The Lower Kootenay Band’s office, captured from the yard of the Yaqan Nukiy School. Photo: Aaron Hemens

The Lower Kootenay Band’s office, captured from the yard of the Yaqan Nukiy School. Photo: Aaron Hemens

Lower Kootenay Band to receive $1.3 M in land claim settlement

More than 100 eligible Band members will receive approximately $5,000 each later this month

The Canadian government signed off on the Porthill Highway specific land claim agreement between the Lower Kootenay Band (LKB) late last month. Then on Nov. 5 Band members voted to distribute the full $1.3 million from the federal government across LKB membership.

“Ultimately, this is the Band members’ money. This was our democracy at work. They voted, and spoke loud and clear of what they want,” said Nasukin Jason Louie of the LKB.

More than 100 eligible Band members will receive approximately $5,000 each, and Louie said that he hopes that funds will begin to be distributed sometime next week.

The LKB has around 250 members, but those members under the age of 18 will have their funds held in trust by the Band until they reach the age of majority.

“Every member will get their share, an equal share,” said Heather Suttie, the LKB’s director of operations.

The LKB launched the specific claim against the federal government in 2011, arguing that Canada had breached its obligations to the Band during the establishment of Porthill Highway — now known as Highway 21 — on reserve land.

READ MORE: Lower Kootenay Band reclaims land on Highway 21

In 1897, the Bedlington and Nelson Railway Company built and operated a railway line on reserve land that extended from northern Idaho to Kuskanook, B.C.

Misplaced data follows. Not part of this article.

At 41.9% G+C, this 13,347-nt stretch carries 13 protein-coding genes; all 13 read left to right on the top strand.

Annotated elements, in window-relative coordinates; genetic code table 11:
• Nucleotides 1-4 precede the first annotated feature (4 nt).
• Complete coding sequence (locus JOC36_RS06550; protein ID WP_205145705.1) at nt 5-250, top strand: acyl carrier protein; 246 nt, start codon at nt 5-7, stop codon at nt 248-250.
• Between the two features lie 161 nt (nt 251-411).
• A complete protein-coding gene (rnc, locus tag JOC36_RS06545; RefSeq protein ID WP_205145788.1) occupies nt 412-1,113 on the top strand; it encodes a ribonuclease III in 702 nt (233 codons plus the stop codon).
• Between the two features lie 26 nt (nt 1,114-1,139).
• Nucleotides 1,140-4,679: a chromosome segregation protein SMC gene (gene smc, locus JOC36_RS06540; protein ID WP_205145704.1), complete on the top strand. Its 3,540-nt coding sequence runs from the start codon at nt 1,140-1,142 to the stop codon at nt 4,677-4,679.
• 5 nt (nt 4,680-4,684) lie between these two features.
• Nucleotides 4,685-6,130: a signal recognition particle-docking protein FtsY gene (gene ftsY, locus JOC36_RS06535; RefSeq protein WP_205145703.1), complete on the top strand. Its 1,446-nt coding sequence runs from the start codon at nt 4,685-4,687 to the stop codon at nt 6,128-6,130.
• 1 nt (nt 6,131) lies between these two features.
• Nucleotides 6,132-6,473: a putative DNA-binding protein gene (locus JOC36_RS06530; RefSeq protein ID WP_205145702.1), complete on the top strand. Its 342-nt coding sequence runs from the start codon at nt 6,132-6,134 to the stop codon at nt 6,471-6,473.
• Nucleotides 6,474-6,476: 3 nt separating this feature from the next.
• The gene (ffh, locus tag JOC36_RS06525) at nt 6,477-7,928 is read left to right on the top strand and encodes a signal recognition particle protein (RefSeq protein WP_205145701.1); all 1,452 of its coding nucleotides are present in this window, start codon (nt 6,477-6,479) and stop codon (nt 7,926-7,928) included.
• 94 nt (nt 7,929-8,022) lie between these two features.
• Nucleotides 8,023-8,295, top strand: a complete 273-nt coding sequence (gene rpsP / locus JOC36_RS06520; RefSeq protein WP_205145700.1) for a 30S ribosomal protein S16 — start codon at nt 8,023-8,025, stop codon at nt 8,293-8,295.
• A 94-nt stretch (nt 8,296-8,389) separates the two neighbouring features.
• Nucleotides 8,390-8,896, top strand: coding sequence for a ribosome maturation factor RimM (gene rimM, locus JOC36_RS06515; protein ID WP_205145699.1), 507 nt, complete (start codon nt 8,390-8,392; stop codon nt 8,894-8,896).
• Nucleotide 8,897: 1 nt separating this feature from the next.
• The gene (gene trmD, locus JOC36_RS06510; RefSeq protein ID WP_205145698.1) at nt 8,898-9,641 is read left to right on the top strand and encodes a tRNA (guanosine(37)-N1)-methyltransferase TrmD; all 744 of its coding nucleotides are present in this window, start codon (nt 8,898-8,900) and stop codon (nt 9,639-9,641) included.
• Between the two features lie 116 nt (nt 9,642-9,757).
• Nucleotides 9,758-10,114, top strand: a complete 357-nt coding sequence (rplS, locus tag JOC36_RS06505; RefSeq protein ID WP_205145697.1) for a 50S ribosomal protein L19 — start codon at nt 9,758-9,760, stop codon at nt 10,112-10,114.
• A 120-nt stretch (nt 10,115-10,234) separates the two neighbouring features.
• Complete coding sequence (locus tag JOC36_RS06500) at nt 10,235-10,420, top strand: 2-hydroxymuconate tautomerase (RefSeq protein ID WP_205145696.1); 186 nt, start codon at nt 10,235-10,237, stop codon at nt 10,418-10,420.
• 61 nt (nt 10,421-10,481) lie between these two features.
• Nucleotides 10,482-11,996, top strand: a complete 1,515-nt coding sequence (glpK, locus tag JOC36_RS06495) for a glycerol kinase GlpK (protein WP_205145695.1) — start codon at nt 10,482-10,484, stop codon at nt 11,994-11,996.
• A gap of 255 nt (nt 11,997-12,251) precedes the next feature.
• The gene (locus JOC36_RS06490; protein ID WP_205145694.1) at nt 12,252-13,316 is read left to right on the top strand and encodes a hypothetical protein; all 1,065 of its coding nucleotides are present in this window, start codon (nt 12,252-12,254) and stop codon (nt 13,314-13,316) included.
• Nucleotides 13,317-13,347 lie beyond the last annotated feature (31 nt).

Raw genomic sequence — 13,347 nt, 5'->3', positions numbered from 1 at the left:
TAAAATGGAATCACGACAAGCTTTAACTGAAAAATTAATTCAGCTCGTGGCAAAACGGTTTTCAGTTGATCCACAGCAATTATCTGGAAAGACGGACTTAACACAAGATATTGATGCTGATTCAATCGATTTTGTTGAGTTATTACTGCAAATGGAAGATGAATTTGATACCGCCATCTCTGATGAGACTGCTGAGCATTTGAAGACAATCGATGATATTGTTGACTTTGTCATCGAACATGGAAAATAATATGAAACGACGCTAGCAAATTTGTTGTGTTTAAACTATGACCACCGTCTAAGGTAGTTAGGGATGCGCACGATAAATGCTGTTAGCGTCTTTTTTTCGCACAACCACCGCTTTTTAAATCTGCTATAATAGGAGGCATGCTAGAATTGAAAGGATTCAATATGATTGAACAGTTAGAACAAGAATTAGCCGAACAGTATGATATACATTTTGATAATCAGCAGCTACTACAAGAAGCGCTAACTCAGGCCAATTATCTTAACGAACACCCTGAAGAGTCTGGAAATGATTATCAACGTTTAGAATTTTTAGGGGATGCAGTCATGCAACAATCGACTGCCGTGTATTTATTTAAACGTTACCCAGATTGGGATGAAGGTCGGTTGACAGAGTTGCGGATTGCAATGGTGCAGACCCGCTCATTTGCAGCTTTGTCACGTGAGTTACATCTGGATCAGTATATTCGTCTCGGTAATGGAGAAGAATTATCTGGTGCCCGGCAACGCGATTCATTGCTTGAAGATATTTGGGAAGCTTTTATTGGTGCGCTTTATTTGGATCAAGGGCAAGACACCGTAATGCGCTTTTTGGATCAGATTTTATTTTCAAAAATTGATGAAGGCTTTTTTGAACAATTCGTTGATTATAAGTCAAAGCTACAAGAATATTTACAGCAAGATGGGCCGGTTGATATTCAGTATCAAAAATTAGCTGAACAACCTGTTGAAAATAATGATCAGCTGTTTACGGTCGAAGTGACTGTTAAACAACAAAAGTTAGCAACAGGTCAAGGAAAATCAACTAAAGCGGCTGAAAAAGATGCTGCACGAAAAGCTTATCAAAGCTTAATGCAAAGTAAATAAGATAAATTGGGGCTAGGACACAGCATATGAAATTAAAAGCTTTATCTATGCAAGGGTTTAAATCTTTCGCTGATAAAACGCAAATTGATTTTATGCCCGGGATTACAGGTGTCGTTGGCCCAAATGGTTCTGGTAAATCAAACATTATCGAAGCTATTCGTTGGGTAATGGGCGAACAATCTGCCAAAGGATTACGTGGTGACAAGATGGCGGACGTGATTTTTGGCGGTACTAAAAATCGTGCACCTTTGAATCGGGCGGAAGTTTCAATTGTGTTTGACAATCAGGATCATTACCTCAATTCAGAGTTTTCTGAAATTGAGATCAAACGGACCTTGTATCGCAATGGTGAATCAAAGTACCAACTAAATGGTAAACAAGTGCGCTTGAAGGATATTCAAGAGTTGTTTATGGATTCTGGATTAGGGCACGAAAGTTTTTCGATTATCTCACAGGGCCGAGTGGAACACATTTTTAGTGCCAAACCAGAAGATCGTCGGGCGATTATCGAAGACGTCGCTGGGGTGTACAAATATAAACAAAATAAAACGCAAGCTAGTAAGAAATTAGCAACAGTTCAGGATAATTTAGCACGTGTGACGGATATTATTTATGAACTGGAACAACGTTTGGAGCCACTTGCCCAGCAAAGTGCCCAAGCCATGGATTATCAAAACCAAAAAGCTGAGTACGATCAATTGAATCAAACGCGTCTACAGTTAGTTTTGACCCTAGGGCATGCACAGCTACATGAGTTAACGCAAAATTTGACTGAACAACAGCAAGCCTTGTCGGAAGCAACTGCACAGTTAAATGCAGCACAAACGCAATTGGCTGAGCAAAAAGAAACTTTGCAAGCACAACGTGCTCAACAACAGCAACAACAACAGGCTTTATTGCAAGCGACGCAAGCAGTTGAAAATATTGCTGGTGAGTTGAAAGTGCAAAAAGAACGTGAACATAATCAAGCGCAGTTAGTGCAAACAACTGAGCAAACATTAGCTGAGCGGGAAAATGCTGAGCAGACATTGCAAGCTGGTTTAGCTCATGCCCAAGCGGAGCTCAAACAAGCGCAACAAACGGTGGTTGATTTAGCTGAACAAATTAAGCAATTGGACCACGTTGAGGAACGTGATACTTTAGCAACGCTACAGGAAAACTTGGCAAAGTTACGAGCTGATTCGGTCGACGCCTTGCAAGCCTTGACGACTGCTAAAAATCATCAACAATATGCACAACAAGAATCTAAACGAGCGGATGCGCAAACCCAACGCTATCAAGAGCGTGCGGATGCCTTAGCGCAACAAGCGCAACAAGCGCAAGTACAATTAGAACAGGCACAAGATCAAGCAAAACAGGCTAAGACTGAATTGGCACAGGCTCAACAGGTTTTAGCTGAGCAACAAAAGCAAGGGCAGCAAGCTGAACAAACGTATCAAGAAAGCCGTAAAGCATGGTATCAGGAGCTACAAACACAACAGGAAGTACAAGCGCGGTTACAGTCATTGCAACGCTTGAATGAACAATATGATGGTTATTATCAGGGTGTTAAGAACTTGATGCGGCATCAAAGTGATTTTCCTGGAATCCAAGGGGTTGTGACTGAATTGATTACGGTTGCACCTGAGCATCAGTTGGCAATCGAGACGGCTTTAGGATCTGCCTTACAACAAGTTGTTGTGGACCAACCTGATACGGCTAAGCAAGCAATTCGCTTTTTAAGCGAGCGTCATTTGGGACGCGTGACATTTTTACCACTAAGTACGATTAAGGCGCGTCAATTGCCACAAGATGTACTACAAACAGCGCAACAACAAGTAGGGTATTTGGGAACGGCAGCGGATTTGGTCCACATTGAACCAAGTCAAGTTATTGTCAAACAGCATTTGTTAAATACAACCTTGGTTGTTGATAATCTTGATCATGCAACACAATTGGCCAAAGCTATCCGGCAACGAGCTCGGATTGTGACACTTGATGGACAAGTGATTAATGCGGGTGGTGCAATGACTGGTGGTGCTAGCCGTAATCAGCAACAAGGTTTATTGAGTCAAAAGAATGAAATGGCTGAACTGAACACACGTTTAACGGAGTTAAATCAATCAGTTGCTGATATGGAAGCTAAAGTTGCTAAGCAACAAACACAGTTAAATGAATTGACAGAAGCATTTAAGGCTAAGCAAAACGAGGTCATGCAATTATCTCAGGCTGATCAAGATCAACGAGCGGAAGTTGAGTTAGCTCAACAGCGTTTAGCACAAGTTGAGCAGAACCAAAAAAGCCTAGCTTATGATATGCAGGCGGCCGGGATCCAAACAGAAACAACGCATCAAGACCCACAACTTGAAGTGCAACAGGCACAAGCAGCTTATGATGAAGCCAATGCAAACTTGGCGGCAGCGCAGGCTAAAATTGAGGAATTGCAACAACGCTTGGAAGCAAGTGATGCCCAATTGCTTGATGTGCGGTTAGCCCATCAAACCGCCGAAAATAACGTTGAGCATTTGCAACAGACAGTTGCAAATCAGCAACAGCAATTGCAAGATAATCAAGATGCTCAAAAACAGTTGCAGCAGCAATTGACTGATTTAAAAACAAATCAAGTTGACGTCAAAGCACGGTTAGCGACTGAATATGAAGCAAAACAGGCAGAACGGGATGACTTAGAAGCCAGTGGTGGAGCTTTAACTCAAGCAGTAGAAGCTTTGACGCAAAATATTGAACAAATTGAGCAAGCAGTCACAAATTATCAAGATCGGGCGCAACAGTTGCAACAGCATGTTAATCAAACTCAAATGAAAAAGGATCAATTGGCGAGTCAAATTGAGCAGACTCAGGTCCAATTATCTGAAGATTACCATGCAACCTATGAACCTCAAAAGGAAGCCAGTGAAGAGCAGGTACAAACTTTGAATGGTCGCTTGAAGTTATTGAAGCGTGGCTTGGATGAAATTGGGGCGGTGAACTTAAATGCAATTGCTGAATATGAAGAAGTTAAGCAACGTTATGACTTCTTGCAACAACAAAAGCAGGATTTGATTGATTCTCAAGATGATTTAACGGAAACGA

The railway line was abandoned in 1914, and instead of transferring the land back to the Band, it was given to the province, which built Porthill Highway in 1928.

“Consequently, (the province) took the land without any consultation with or permission from the Band or from Canada, and without paying any compensation to the Band,” stated the LKB in an Aug. 12 press release.

The LKB signed off on the settlement on July 31, and Louie said that he feels a deep sense of relief now that Minister of Crown-Indigenous Relations Carolyn Bennett has signed the agreement.

“For me, personally, I feel very happy that this judicial system — which I believe was set up to destroy us — we used that very system to fight and win, and that alone is such a big victory for the Band,” said Louie. “We can right the historical wrongs of the past. This is just monumental for the LKB.”

He paid tribute to the LKB administration and leadership — past and present — for their efforts in settling this claim.

“Our Elders and previous leadership really paved the way for us to get there. They were my mentors, my inspiration for doing what we did today,” he said. “In no way am I accepting sole responsibility for this outcome … This was definitely a team effort to get here.”

He noted that with this claim now settled, the LKB is looking to settle more claims with the federal government in the future.

“This was somewhat of a test-run of setting the foundation of the policies we developed,” he said. “I can’t say it was easy, but I think we worked out the majority of the kinks that will be set in the future.”

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